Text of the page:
The Civil Rights Act of 1866 was created in the hopes of correcting the problem. Some of the language in the Civil Rights Act of 1866 states, "All persons born in the United States, and not subject to any foreign power, excluding Indians not taxed, are hereby declared to be citizens of the United States. ... All persons within the jurisdiction of the United States shall have the same right in every State and Territory to make and enforce contracts, to sue, be parties, give evidence, and to the full and equal benefit of all laws and proceedings for the security of persons and property as is enjoyed by white citizens, and shall be subject to like punishment, pains, penalties, taxes, licenses, and exactions of every kind, and to no other."

The definition of "persons within the jurisdiction of the United States" in that act was all persons at the time of its passage, born in the United States, including all slaves and their offspring, but not having any allegiances to any foreign government.

Michigan Senator Jacob Howard, one of two principal authors of Section 1 of the 14th Amendment (Citizenship Clause), noted that its provision, "subject to the jurisdiction thereof," excluded American Indians who had tribal nationalities, and "persons born in the United States who are foreigners, aliens, who belong to the families of ambassadors or foreign ministers."

Senator Howard’s responses to questions regarding the language he used in the Citizenship Clause were recorded in The Congressional Globe, which are the recorded transcripts of the debates over the 14th Amendment by the 139th Congress:

Mr. HOWARD: “I now move to take up House joint resolution No. 127.”

The motion was agreed to; and the Senate, as in Committee of the Whole, resumed the consideration of the joint resolution (H.R. No. 127) proposing an amendment to the Constitution of the United States.

“The 1st Amendment is to section one, declaring that all persons born in the United States and Subject to the jurisdiction thereof, are citizens of the United States and of the States wherein they reside. I do not propose to say anything on that subject except that the question of citizenship has been fully discussed in this body as not to need any further elucidation, in my opinion. This amendment which I have offered is simply declaratory of what I regard as the law of the land already, that every person born within the limits of the United States, and subject to their jurisdiction, is by virtue of natural law and national law a citizen of the United States. This will not, of course, include persons born in the United States who are foreigners, aliens, who belong to the families of ambassadors or foreign ministers accredited to the Government of the United States, but will include every other class of persons. It settles the great question of citizenship and removes all doubt as to what persons are or are not citizens of the United States. This has long been a great desideratum in the jurisprudence and legislation of this country.”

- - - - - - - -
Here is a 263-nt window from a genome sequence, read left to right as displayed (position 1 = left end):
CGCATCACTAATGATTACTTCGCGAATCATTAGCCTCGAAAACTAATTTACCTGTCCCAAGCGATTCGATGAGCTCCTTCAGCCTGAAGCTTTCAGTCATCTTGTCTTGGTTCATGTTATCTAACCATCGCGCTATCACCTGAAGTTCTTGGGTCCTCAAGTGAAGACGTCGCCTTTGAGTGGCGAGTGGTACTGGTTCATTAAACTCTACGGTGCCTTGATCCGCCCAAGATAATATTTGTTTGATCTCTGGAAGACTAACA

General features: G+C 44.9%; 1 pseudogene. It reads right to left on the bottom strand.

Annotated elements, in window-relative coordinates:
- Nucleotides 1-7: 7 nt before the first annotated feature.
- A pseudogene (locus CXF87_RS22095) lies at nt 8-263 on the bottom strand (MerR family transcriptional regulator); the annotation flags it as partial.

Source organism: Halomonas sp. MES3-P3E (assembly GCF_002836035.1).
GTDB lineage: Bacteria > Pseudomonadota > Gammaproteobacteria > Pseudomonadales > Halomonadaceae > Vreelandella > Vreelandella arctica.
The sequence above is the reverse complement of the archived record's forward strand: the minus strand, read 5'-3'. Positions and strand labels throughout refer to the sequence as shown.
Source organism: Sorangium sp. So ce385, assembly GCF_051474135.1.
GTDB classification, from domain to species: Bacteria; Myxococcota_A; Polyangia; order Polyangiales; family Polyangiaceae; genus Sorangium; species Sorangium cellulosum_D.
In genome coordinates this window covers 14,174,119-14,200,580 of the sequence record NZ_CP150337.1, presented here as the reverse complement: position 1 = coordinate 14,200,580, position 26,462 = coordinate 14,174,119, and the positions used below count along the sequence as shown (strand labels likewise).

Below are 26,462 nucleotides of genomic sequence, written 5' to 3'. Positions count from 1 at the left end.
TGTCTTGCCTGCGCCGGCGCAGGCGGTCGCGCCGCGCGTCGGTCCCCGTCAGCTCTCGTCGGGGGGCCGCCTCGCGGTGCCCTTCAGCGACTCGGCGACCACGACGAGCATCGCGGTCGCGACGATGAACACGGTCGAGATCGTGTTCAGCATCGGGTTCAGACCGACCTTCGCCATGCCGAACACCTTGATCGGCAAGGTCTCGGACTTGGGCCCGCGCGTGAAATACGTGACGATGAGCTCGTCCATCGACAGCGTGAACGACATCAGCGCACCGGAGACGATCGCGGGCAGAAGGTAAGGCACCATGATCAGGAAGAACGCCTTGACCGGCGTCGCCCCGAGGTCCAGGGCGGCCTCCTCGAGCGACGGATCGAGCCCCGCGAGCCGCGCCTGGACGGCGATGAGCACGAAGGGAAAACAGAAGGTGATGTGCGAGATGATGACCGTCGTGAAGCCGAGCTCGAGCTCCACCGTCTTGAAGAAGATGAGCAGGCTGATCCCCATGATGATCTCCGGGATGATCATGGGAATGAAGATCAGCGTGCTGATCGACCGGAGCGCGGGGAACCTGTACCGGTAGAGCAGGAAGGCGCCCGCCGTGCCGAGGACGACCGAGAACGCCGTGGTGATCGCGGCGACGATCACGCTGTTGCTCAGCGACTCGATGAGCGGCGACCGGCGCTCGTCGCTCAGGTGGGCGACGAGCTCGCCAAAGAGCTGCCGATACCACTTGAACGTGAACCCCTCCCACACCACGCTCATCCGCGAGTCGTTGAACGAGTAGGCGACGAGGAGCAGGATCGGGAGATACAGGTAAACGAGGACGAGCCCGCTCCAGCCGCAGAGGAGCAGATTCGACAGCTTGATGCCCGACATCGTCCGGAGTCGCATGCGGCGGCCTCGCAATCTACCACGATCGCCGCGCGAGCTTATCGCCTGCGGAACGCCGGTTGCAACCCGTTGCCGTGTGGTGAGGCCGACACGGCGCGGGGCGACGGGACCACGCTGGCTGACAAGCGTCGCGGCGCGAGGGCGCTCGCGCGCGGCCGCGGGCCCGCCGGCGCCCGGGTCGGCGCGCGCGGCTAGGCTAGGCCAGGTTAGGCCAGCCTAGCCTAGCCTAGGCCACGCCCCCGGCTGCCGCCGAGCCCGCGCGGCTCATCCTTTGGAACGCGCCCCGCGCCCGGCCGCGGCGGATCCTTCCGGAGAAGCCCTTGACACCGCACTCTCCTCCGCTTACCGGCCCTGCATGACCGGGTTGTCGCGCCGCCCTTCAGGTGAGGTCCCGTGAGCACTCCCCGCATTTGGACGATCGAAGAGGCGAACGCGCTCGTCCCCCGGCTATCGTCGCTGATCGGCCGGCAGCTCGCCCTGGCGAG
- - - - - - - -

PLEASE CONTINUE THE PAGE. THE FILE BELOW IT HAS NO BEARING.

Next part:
Senator Howard even went out of his way to indicate that children born on American soil of foreign citizens are not included.

Clearly, the framers of the 14th Amendment had no intention of freely giving away American citizenship to just anyone simply because they may have been born on American soil.

The second author of the Citizenship Clause, Illinois Senator Lyman Trumbull, added that "subject to the jurisdiction of the United States" meant "not owing allegiance to anybody else."

The full quote by Senator Trumbull:

"The provision is, that 'all persons born in the United States, and subject to the jurisdiction thereof, are citizens.' That means 'subject to the complete jurisdiction thereof.' What do we mean by 'complete jurisdiction thereof?' Not owing allegiance to anybody else. That is what it means."

Trumbull continues, "Can you sue a Navajo Indian in court? Are they in any sense subject to the complete jurisdiction of the United States? By no means. We make treaties with them, and therefore they are not subject to our jurisdiction. If they were, we wouldn't make treaties with them...It is only those persons who come completely within our jurisdiction, who are subject to our laws, that we think of making citizens; and there can be no objection to the proposition that such persons should be citizens."

Senator Howard concurred with what Mr. Trumbull had to say:

"I concur entirely with the honorable Senator from Illinois [Trumbull], in holding that the word 'jurisdiction,' as here employed, ought to be construed so as to imply a full and complete jurisdiction on the part of the United States, whether exercised by Congress, by the executive, or by the judicial department; that is to say, the same jurisdiction in extent and quality as applies to every citizen of the United States now."

Based on these explanations by the writers of the clause, then, it is understood that the intention was for those who are not born to American citizens to have no birthright to citizenship just because they simply were born inside the borders of this country.

The courts have interpreted the Citizenship Clause to mean other things, but we must remember that the Constitution cannot be changed by the courts. Changes to the Constitution can only be made by amendment (Article V.).